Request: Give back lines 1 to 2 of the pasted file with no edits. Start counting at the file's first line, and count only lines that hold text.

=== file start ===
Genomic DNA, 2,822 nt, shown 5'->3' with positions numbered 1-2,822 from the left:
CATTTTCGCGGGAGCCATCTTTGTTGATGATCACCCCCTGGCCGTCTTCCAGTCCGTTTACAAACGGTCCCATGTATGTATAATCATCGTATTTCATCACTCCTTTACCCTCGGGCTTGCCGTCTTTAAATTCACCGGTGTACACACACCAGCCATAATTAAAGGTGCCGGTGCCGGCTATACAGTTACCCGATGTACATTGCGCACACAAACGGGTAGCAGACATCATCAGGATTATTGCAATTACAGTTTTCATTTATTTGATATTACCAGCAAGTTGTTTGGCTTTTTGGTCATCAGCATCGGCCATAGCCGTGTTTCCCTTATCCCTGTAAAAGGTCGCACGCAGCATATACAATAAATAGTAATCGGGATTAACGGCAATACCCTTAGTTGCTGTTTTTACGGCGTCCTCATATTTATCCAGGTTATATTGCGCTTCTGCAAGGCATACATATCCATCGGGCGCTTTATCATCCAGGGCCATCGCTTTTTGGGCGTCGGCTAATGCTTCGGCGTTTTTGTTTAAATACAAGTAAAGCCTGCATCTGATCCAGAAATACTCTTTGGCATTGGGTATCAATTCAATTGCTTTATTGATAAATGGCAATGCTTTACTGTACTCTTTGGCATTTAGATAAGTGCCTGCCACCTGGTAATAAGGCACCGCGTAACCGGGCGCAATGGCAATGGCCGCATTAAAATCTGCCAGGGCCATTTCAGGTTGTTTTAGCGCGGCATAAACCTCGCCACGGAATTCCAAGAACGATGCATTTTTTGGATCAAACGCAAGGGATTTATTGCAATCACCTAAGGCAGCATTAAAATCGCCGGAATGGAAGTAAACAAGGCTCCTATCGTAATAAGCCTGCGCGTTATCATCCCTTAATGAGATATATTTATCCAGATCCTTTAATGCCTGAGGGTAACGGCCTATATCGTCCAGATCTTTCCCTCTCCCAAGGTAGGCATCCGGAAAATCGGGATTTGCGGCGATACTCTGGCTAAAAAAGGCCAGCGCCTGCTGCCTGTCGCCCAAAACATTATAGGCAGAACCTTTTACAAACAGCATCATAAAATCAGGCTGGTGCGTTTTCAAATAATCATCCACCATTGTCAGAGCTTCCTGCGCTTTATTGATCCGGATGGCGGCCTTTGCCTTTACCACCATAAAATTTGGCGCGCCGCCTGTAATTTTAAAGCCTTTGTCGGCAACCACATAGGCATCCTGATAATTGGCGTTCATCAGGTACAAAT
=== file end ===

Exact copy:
Genomic DNA, 2,822 nt, shown 5'->3' with positions numbered 1-2,822 from the left:
CATTTTCGCGGGAGCCATCTTTGTTGATGATCACCCCCTGGCCGTCTTCCAGTCCGTTTACAAACGGTCCCATGTATGTATAATCATCGTATTTCATCACTCCTTTACCCTCGGGCTTGCCGTCTTTAAATTCACCGGTGTACACACACCAGCCATAATTAAAGGTGCCGGTGCCGGCTATACAGTTACCCGATGTACATTGCGCACACAAACGGGTAGCAGACATCATCAGGATTATTGCAATTACAGTTTTCATTTATTTGATATTACCAGCAAGTTGTTTGGCTTTTTGGTCATCAGCATCGGCCATAGCCGTGTTTCCCTTATCCCTGTAAAAGGTCGCACGCAGCATATACAATAAATAGTAATCGGGATTAACGGCAATACCCTTAGTTGCTGTTTTTACGGCGTCCTCATATTTATCCAGGTTATATTGCGCTTCTGCAAGGCATACATATCCATCGGGCGCTTTATCATCCAGGGCCATCGCTTTTTGGGCGTCGGCTAATGCTTCGGCGTTTTTGTTTAAATACAAGTAAAGCCTGCATCTGATCCAGAAATACTCTTTGGCATTGGGTATCAATTCAATTGCTTTATTGATAAATGGCAATGCTTTACTGTACTCTTTGGCATTTAGATAAGTGCCTGCCACCTGGTAATAAGGCACCGCGTAACCGGGCGCAATGGCAATGGCCGCATTAAAATCTGCCAGGGCCATTTCAGGTTGTTTTAGCGCGGCATAAACCTCGCCACGGAATTCCAAGAACGATGCATTTTTTGGATCAAACGCAAGGGATTTATTGCAATCACCTAAGGCAGCATTAAAATCGCCGGAATGGAAGTAAACAAGGCTCCTATCGTAATAAGCCTGCGCGTTATCATCCCTTAATGAGATATATTTATCCAGATCCTTTAATGCCTGAGGGTAACGGCCTATATCGTCCAGATCTTTCCCTCTCCCAAGGTAGGCATCCGGAAAATCGGGATTTGCGGCGATACTCTGGCTAAAAAAGGCCAGCGCCTGCTGCCTGTCGCCCAAAACATTATAGGCAGAACCTTTTACAAACAGCATCATAAAATCAGGCTGGTGCGTTTTCAAATAATCATCCACCATTGTCAGAGCTTCCTGCGCTTTATTGATCCGGATGGCGGCCTTTGCCTTTACCACCATAAAATTTGGCGCGCCGCCTGTAATTTTAAAGCCTTTGTCGGCAACCACATAGGCATCCTGATAATTGGCGTTCATCAGGTACAAAT